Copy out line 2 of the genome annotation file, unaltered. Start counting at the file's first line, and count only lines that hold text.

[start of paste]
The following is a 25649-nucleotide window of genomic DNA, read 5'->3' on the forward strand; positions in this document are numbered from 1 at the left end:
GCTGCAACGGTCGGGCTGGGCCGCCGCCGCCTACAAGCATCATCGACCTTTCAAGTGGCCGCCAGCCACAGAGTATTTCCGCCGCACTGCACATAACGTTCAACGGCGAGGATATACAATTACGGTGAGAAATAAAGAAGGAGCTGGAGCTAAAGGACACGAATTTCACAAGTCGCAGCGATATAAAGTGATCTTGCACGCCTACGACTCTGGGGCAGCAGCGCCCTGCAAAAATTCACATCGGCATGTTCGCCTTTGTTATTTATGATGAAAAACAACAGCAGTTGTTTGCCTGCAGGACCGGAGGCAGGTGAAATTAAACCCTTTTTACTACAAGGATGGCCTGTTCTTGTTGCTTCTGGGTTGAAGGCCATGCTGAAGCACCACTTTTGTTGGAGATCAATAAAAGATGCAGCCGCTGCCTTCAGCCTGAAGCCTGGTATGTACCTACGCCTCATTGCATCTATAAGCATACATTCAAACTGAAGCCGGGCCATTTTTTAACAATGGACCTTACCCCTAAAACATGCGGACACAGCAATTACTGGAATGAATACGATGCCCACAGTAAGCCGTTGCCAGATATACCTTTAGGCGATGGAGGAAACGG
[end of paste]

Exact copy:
GCTGCAACGGTCGGGCTGGGCCGCCGCCGCCTACAAGCATCATCGACCTTTCAAGTGGCCGCCAGCCACAGAGTATTTCCGCCGCACTGCACATAACGTTCAACGGCGAGGATATACAATTACGGTGAGAAATAAAGAAGGAGCTGGAGCTAAAGGACACGAATTTCACAAGTCGCAGCGATATAAAGTGATCTTGCACGCCTACGACTCTGGGGCAGCAGCGCCCTGCAAAAATTCACATCGGCATGTTCGCCTTTGTTATTTATGATGAAAAACAACAGCAGTTGTTTGCCTGCAGGACCGGAGGCAGGTGAAATTAAACCCTTTTTACTACAAGGATGGCCTGTTCTTGTTGCTTCTGGGTTGAAGGCCATGCTGAAGCACCACTTTTGTTGGAGATCAATAAAAGATGCAGCCGCTGCCTTCAGCCTGAAGCCTGGTATGTACCTACGCCTCATTGCATCTATAAGCATACATTCAAACTGAAGCCGGGCCATTTTTTAACAATGGACCTTACCCCTAAAACATGCGGACACAGCAATTACTGGAATGAATACGATGCCCACAGTAAGCCGTTGCCAGATATACCTTTAGGCGATGGAGGAAACGG